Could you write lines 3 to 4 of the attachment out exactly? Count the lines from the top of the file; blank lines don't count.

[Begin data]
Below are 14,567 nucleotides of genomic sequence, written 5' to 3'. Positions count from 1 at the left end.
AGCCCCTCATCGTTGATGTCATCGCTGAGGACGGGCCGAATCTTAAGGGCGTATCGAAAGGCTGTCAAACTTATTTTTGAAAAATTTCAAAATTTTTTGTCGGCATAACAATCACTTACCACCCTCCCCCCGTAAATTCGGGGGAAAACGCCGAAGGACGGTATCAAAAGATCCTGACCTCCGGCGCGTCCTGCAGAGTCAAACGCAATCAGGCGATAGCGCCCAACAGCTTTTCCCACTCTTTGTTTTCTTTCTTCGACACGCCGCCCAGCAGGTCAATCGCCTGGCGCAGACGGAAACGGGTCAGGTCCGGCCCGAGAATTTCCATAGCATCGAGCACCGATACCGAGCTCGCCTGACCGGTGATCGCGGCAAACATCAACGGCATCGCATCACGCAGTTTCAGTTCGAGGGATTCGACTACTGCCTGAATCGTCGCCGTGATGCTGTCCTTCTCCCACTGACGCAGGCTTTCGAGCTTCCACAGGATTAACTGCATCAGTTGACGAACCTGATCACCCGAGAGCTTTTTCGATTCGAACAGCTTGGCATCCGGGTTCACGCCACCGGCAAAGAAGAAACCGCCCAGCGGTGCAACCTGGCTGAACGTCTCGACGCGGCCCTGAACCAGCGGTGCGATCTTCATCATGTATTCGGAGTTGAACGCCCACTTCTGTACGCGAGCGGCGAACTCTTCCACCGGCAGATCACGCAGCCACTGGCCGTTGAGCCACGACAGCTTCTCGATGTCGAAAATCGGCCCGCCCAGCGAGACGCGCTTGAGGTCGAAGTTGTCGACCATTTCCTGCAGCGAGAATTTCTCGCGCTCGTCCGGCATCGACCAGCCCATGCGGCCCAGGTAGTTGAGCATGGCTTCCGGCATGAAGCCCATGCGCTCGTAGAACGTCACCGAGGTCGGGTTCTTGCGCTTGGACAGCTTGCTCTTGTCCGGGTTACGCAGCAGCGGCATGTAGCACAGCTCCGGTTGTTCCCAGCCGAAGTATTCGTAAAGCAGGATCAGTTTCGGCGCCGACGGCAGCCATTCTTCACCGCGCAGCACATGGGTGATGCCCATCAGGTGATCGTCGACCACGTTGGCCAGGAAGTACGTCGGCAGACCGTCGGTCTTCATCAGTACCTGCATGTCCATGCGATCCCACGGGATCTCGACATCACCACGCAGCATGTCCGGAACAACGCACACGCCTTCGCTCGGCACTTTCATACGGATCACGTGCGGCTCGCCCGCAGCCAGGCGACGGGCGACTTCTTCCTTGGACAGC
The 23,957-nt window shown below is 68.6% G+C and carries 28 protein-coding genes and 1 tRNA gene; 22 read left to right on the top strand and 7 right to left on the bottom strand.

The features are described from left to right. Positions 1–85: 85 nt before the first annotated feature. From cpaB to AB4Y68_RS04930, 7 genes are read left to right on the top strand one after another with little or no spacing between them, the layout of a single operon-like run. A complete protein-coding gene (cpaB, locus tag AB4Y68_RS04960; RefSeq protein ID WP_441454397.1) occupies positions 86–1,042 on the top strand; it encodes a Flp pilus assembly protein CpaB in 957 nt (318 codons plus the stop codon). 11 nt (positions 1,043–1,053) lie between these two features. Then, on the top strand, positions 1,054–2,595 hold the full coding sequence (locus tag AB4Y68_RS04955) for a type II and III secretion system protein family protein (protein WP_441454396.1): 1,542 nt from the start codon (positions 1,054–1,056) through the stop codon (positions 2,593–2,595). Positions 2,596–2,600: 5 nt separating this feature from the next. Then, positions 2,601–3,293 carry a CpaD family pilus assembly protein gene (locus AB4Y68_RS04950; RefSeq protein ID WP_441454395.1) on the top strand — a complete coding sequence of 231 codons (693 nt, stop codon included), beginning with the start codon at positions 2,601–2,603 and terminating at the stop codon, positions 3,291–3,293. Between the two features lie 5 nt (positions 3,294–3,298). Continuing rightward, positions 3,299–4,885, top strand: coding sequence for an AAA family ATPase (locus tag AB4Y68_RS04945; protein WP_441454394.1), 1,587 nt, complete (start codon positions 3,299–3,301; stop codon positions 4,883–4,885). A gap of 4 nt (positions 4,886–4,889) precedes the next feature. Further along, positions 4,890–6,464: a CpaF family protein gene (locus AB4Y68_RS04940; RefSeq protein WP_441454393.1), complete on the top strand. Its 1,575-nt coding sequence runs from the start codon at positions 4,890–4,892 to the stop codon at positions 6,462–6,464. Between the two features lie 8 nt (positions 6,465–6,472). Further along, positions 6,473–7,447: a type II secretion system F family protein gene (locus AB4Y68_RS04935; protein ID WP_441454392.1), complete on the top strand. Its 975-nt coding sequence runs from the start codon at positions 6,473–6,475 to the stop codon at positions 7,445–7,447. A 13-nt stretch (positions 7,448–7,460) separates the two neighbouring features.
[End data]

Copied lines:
The 23,957-nt window shown below is 68.6% G+C and carries 28 protein-coding genes and 1 tRNA gene; 22 read left to right on the top strand and 7 right to left on the bottom strand.

The features are described from left to right. Positions 1–85: 85 nt before the first annotated feature. From cpaB to AB4Y68_RS04930, 7 genes are read left to right on the top strand one after another with little or no spacing between them, the layout of a single operon-like run. A complete protein-coding gene (cpaB, locus tag AB4Y68_RS04960; RefSeq protein ID WP_441454397.1) occupies positions 86–1,042 on the top strand; it encodes a Flp pilus assembly protein CpaB in 957 nt (318 codons plus the stop codon). 11 nt (positions 1,043–1,053) lie between these two features. Then, on the top strand, positions 1,054–2,595 hold the full coding sequence (locus tag AB4Y68_RS04955) for a type II and III secretion system protein family protein (protein WP_441454396.1): 1,542 nt from the start codon (positions 1,054–1,056) through the stop codon (positions 2,593–2,595). Positions 2,596–2,600: 5 nt separating this feature from the next. Then, positions 2,601–3,293 carry a CpaD family pilus assembly protein gene (locus AB4Y68_RS04950; RefSeq protein ID WP_441454395.1) on the top strand — a complete coding sequence of 231 codons (693 nt, stop codon included), beginning with the start codon at positions 2,601–2,603 and terminating at the stop codon, positions 3,291–3,293. Between the two features lie 5 nt (positions 3,294–3,298). Continuing rightward, positions 3,299–4,885, top strand: coding sequence for an AAA family ATPase (locus tag AB4Y68_RS04945; protein WP_441454394.1), 1,587 nt, complete (start codon positions 3,299–3,301; stop codon positions 4,883–4,885). A gap of 4 nt (positions 4,886–4,889) precedes the next feature. Further along, positions 4,890–6,464: a CpaF family protein gene (locus AB4Y68_RS04940; RefSeq protein WP_441454393.1), complete on the top strand. Its 1,575-nt coding sequence runs from the start codon at positions 4,890–4,892 to the stop codon at positions 6,462–6,464. Between the two features lie 8 nt (positions 6,465–6,472). Further along, positions 6,473–7,447: a type II secretion system F family protein gene (locus AB4Y68_RS04935; protein ID WP_441454392.1), complete on the top strand. Its 975-nt coding sequence runs from the start codon at positions 6,473–6,475 to the stop codon at positions 7,445–7,447. A 13-nt stretch (positions 7,448–7,460) separates the two neighbouring features.